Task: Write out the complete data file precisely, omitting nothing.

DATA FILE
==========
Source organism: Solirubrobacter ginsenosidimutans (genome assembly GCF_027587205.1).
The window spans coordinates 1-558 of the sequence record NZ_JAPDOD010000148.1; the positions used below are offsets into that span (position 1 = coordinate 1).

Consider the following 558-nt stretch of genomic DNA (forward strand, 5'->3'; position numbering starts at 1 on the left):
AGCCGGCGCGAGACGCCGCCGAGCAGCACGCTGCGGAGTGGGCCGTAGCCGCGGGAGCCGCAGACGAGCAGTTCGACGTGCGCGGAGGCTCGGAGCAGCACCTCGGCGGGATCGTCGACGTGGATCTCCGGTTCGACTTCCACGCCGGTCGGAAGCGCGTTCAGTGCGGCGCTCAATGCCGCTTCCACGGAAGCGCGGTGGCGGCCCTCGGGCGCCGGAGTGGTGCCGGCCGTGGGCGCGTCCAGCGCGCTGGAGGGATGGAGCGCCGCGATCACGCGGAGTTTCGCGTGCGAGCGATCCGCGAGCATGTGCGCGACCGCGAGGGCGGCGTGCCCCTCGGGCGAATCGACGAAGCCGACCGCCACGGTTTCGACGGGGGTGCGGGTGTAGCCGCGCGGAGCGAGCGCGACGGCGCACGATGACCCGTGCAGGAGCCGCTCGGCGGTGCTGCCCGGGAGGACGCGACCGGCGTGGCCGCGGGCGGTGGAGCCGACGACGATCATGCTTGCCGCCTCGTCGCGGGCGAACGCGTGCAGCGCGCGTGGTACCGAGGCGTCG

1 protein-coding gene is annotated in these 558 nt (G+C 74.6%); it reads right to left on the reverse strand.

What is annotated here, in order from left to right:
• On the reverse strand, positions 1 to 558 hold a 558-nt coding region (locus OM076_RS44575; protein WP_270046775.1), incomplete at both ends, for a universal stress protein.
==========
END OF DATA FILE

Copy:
Source organism: Solirubrobacter ginsenosidimutans (genome assembly GCF_027587205.1).
The window spans coordinates 1-558 of the sequence record NZ_JAPDOD010000148.1; the positions used below are offsets into that span (position 1 = coordinate 1).

Consider the following 558-nt stretch of genomic DNA (forward strand, 5'->3'; position numbering starts at 1 on the left):
AGCCGGCGCGAGACGCCGCCGAGCAGCACGCTGCGGAGTGGGCCGTAGCCGCGGGAGCCGCAGACGAGCAGTTCGACGTGCGCGGAGGCTCGGAGCAGCACCTCGGCGGGATCGTCGACGTGGATCTCCGGTTCGACTTCCACGCCGGTCGGAAGCGCGTTCAGTGCGGCGCTCAATGCCGCTTCCACGGAAGCGCGGTGGCGGCCCTCGGGCGCCGGAGTGGTGCCGGCCGTGGGCGCGTCCAGCGCGCTGGAGGGATGGAGCGCCGCGATCACGCGGAGTTTCGCGTGCGAGCGATCCGCGAGCATGTGCGCGACCGCGAGGGCGGCGTGCCCCTCGGGCGAATCGACGAAGCCGACCGCCACGGTTTCGACGGGGGTGCGGGTGTAGCCGCGCGGAGCGAGCGCGACGGCGCACGATGACCCGTGCAGGAGCCGCTCGGCGGTGCTGCCCGGGAGGACGCGACCGGCGTGGCCGCGGGCGGTGGAGCCGACGACGATCATGCTTGCCGCCTCGTCGCGGGCGAACGCGTGCAGCGCGCGTGGTACCGAGGCGTCG

1 protein-coding gene is annotated in these 558 nt (G+C 74.6%); it reads right to left on the reverse strand.

What is annotated here, in order from left to right:
• On the reverse strand, positions 1 to 558 hold a 558-nt coding region (locus OM076_RS44575; protein WP_270046775.1), incomplete at both ends, for a universal stress protein.